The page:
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Just a few snippets of Rangers reactions today at the morning skate.

  • Chris Drury, who had skated over to Avery while he was face-guarding Brodeur, explained that what he said to Avery during the incident (see youtube clip at 2:15) was that he was trying to get Avery to keep his stick down. “I didn’t want to lose the 5 on 3, you don’t want it all of a sudden, to be 4 on 3. He was just trying to distract him.” He also added, “It’s hockey. Not moral or philosophical. It wasn’t a rule. Now it’s a rule.”
  • Henrik Lundqvist discussed how effective that tactic would be to prevent the goalie from seeing the puck, and said it was “smart”. Backup Stephen Valiquette, on the other hand, did not approve.
  • Jaromir Jagr, in his usual humor, seemed to be amused by Avery’s antics, and said they were cool. He did, however, express his wish that Avery would have saved the tactic for later in the playoffs.
  • Brandon Dubinsky didn’t speak much about the actual incident, but reiterated to the reporters present that Avery will be key to how far the Rangers go in the playoffs. “He’s one of those guys who you can count on every night. He brings that energy, intensity, and effort that you need to win on a daily basis.”
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What does Sean Avery have in common with Rob Ray, Trent Tucker, and Roy Williams?

In a reaction to Avery’s actions in a game, which were completely within the rules at the time, the NHL has changed its rules! As reported at ESPN.com, the NHL has issued a directive that changes the interpretation of unsportsmanlike conduct penalties, effective immediately, to include the following situation:

“When an offensive player positions himself facing the opposition goaltender and engages in actions such as waving his arms or stick in front of the goaltender’s face, for the purpose of improperly interfering with and/or distracting the goaltender as opposed to positioning himself to try to make a play.”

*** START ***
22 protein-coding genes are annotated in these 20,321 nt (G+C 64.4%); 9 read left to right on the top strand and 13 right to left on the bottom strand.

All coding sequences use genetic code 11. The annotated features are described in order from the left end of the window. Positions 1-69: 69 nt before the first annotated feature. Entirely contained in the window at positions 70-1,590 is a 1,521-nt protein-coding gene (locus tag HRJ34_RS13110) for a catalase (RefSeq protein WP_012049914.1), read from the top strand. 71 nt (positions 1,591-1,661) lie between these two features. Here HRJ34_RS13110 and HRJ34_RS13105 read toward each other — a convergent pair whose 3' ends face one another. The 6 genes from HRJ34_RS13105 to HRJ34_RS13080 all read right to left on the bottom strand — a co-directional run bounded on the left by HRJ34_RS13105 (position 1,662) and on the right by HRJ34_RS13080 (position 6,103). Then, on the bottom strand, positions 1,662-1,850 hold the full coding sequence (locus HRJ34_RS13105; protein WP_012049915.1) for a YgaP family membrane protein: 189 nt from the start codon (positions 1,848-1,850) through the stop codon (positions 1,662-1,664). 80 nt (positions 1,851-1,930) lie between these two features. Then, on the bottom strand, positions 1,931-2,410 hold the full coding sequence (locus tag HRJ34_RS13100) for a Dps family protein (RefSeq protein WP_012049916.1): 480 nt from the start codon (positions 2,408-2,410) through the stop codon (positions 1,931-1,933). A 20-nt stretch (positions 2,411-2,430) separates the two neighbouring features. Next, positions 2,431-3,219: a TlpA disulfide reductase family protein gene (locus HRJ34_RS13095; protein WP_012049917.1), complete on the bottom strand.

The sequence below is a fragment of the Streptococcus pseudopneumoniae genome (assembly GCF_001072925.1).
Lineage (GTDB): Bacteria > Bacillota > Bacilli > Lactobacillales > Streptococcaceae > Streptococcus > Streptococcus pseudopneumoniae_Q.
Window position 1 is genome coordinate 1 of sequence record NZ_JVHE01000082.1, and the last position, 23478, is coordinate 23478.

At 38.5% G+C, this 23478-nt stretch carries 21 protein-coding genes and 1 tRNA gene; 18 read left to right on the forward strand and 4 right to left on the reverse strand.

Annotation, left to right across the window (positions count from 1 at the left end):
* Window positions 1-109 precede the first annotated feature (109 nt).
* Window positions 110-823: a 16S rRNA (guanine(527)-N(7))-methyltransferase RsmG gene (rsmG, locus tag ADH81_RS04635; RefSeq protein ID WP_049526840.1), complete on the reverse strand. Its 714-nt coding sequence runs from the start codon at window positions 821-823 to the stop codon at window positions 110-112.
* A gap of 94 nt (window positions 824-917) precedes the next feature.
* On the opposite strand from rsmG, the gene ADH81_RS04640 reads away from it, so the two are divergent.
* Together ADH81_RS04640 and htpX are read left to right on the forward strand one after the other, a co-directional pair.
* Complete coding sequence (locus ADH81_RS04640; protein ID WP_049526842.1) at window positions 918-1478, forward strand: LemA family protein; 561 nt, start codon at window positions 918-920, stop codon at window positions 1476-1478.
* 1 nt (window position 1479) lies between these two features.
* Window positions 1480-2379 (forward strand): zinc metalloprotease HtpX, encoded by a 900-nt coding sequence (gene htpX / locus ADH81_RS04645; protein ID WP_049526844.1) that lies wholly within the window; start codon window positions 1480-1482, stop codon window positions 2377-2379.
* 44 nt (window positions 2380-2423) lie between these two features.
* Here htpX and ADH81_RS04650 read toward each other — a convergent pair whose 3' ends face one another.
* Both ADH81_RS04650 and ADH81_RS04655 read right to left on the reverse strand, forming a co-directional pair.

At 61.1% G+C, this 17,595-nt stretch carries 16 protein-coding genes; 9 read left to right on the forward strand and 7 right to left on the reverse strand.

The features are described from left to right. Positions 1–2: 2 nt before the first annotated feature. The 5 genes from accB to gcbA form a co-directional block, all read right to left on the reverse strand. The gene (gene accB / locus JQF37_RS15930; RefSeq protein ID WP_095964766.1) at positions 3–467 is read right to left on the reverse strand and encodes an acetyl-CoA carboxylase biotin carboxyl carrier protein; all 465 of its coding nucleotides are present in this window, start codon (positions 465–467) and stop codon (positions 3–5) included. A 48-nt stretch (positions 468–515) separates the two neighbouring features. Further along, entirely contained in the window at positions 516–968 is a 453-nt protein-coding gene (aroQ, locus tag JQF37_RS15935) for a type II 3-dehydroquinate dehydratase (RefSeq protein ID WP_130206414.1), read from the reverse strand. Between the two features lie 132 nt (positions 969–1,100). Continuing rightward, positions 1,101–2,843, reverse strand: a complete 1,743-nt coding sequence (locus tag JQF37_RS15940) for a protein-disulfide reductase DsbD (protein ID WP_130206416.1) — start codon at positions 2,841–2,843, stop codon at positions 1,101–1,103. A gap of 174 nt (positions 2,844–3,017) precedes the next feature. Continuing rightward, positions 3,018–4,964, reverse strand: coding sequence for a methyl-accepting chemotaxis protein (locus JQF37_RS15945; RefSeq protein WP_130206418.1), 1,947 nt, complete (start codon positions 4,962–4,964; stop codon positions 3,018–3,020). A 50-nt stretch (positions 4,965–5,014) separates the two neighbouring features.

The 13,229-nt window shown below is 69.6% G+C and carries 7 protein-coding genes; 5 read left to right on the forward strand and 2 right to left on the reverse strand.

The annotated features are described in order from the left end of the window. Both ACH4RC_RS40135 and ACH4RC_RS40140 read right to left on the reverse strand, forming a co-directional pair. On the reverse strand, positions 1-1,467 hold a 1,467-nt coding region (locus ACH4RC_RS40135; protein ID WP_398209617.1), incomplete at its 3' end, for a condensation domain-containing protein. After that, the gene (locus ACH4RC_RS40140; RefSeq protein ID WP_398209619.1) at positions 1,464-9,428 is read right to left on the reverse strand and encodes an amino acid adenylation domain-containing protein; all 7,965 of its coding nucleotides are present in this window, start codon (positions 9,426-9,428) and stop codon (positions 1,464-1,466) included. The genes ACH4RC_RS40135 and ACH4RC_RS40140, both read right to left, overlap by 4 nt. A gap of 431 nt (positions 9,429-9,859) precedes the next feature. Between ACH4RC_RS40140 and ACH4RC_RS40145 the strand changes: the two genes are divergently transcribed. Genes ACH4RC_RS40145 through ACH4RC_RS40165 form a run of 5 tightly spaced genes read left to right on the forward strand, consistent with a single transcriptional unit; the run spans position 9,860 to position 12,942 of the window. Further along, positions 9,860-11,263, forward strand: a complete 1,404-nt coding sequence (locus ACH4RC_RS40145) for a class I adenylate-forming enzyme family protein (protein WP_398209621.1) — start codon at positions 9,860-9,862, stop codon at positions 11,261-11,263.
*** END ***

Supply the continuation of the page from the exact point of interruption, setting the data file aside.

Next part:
Allow me to put on my goalie pads for a second and say that if I was in net, I would have punched Avery directly in the face. This rule is probably an attempt by the NHL to prevent actions that they don’t approve of from becoming widespread.

Now, let me put on my lawyer pants for a second. The key phrase in that directive is “for the purpose of improperly interfering with.” That simple phrase says 2 important things. 1) The refs now have to discern a purpose from the player’s actions before they can call a penalty, and 2) the NHL thought Avery’s actions were “improper”.

In general, I am opposed to additional rule-making. Is it the job of the league office to arbitrarily decide what is the proper way to play hockey? As the rule says, if a player is face-guarding the goalie, he is not in position to make a play. Therefore, players have a choice. On the one hand, they can face-guard and distract the goalie (and perhaps this distraction is more effective than a traditional screen). But in doing so, he takes himself out of the play. Given this choice, is the rule really necessary?

The NHL is essentially saying that they think Avery’s creative play was extremely effective — so effective that it would catch on in the NHL if no rule was enacted — and would alter the product on the ice. I don’t think many players would opt for that kind of positioning, but if a player wants to sacrifice position, it should be his choice.

Hockey is a beautiful sport because of its fluidity. Unlike basketball and football, the referees in hockey play a minimal role in the game play. I think the NHL front office should take a similar stance and let the game develop naturally.

If you didn’t see the play, check out the video on youtube.

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